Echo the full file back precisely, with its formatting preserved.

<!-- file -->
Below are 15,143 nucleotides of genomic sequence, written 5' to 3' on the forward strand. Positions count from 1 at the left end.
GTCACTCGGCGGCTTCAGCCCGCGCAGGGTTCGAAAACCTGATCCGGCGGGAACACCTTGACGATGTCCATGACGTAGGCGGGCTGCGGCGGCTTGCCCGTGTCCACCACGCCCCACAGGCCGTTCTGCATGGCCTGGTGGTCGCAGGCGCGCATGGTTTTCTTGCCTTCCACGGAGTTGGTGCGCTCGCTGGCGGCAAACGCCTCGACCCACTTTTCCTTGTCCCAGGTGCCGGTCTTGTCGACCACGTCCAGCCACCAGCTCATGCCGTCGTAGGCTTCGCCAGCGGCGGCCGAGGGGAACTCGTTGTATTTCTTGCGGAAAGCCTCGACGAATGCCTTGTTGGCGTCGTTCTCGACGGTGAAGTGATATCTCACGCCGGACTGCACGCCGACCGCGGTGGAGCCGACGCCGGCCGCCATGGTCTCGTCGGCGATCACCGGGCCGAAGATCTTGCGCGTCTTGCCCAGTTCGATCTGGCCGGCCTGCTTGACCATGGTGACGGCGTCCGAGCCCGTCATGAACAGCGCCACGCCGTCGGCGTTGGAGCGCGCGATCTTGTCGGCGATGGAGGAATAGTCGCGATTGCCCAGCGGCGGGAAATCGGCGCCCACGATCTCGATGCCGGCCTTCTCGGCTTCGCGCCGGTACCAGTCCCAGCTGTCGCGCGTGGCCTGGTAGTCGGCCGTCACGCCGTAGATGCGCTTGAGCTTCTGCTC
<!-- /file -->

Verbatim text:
Below are 15,143 nucleotides of genomic sequence, written 5' to 3' on the forward strand. Positions count from 1 at the left end.
GTCACTCGGCGGCTTCAGCCCGCGCAGGGTTCGAAAACCTGATCCGGCGGGAACACCTTGACGATGTCCATGACGTAGGCGGGCTGCGGCGGCTTGCCCGTGTCCACCACGCCCCACAGGCCGTTCTGCATGGCCTGGTGGTCGCAGGCGCGCATGGTTTTCTTGCCTTCCACGGAGTTGGTGCGCTCGCTGGCGGCAAACGCCTCGACCCACTTTTCCTTGTCCCAGGTGCCGGTCTTGTCGACCACGTCCAGCCACCAGCTCATGCCGTCGTAGGCTTCGCCAGCGGCGGCCGAGGGGAACTCGTTGTATTTCTTGCGGAAAGCCTCGACGAATGCCTTGTTGGCGTCGTTCTCGACGGTGAAGTGATATCTCACGCCGGACTGCACGCCGACCGCGGTGGAGCCGACGCCGGCCGCCATGGTCTCGTCGGCGATCACCGGGCCGAAGATCTTGCGCGTCTTGCCCAGTTCGATCTGGCCGGCCTGCTTGACCATGGTGACGGCGTCCGAGCCCGTCATGAACAGCGCCACGCCGTCGGCGTTGGAGCGCGCGATCTTGTCGGCGATGGAGGAATAGTCGCGATTGCCCAGCGGCGGGAAATCGGCGCCCACGATCTCGATGCCGGCCTTCTCGGCTTCGCGCCGGTACCAGTCCCAGCTGTCGCGCGTGGCCTGGTAGTCGGCCGTCACGCCGTAGATGCGCTTGAGCTTCTGCTC